"Cancer patients have a sense of hopelessness," Freireich said. "That's something human beings cannot tolerate. Hopelessness is the worst disease in the world. These patients need some hope."
Anna Tomalis has plenty of hope.
She and her parents began their unsuccessful search for experimental drugs in December, when they learned that Anna had a recurrence of her tumor. And it was inoperable. She has undergone chemotherapy and radiation treatments since September 2005, when she was diagnosed with a rare cancer that affects only 10 to 20 people each year in the United States.
"Finding help for a sick child should be easy, but it is not," said Anna's mother, Liz Tomalis, 43, of Clarksville, Md. She said Anna has been turned away from drug studies because she is not healthy enough.
"For Anna, time is running out," her mother said. "She does not have years to wait for these drugs to become available. She does not have 10 to 20 years to fight for her own cause."
Freireich said that while many terminally ill patients are "crying out" for experimental drugs, it has become increasingly difficult for them to take part in drug studies because drug companies want to use healthier subjects.
"All of these trials are designed to maximize the chance of success," he said. "And so the eligible patients are Olympic athletes. They're completely healthy, they have no side effects, their organ function is normal. They're the right age. They live in the right town. Everything is perfect."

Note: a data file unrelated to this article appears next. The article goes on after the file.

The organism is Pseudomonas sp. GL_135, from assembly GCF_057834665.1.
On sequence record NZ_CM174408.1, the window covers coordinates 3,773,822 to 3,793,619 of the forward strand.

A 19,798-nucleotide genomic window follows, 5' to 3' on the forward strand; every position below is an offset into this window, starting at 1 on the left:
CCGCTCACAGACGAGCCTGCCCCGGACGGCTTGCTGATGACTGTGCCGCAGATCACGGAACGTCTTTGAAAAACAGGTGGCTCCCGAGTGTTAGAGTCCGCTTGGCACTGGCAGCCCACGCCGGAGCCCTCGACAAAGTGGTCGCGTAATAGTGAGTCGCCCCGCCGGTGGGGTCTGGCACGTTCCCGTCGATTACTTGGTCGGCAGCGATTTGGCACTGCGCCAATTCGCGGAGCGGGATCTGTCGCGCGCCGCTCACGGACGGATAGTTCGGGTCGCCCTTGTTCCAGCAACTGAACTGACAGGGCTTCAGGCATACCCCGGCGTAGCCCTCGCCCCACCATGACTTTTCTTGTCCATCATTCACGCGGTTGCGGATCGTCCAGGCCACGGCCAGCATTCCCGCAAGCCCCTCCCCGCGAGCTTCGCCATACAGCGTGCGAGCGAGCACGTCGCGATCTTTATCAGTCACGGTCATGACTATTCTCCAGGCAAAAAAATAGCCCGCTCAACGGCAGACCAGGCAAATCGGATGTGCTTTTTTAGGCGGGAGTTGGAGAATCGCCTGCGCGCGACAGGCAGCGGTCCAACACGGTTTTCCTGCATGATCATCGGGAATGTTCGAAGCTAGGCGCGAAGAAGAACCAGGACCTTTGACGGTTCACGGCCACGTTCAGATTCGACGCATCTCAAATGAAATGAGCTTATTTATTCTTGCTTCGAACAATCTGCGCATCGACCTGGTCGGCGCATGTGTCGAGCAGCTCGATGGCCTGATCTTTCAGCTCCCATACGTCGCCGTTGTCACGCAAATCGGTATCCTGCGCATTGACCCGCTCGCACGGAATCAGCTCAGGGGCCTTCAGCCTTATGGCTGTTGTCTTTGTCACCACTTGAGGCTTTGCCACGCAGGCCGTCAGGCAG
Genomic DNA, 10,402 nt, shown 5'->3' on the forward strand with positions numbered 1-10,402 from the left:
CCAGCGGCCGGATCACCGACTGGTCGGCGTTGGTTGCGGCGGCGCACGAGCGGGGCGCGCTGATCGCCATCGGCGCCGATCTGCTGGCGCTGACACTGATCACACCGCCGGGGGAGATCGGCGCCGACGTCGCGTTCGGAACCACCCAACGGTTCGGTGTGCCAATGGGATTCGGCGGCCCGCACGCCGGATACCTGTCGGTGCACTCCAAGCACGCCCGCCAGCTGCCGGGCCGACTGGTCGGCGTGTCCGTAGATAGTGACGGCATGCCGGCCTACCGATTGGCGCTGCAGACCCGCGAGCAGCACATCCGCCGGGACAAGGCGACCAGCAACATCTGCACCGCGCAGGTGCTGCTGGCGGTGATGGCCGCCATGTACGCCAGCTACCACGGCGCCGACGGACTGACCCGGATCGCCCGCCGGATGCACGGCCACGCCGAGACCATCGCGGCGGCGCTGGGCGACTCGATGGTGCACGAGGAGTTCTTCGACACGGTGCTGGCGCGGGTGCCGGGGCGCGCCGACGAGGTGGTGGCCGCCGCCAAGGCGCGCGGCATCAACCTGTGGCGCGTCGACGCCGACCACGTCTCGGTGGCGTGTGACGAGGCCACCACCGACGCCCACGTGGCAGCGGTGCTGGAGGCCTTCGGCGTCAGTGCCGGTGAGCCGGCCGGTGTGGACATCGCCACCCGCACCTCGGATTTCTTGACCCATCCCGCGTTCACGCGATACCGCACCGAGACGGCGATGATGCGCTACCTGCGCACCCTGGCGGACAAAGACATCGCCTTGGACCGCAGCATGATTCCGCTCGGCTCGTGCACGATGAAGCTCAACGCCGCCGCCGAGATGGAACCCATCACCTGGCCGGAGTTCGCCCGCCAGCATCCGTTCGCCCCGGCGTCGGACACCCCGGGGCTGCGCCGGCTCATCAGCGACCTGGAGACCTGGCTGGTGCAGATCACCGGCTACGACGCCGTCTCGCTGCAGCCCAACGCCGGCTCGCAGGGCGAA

On Wednesday, Anna stood by her mother's side in a hearing room on Capitol Hill as Brownback and Watson announced the introduction of their bill. Her mother issued a plea to Congress on behalf of Anna: "Please help her. She wants to survive. She can survive. She should not have her hope taken away because of a system that does not work for patients."
Standing before the microphones and feeling a little intimidated, Anna said nothing at the news conference. But the little girl who likes horseback riding, reading and watching television in her spare time made her own case in an interview the following day. She said she hopes that members of Congress will let this piece of legislation rise to the top of the agenda and not let it get lost in a sea of bills.
"It would be a bill that would be saving so many people's lives," she said. "I know they must think of bills, you know, as just bills sometimes. But this isn't just any bill."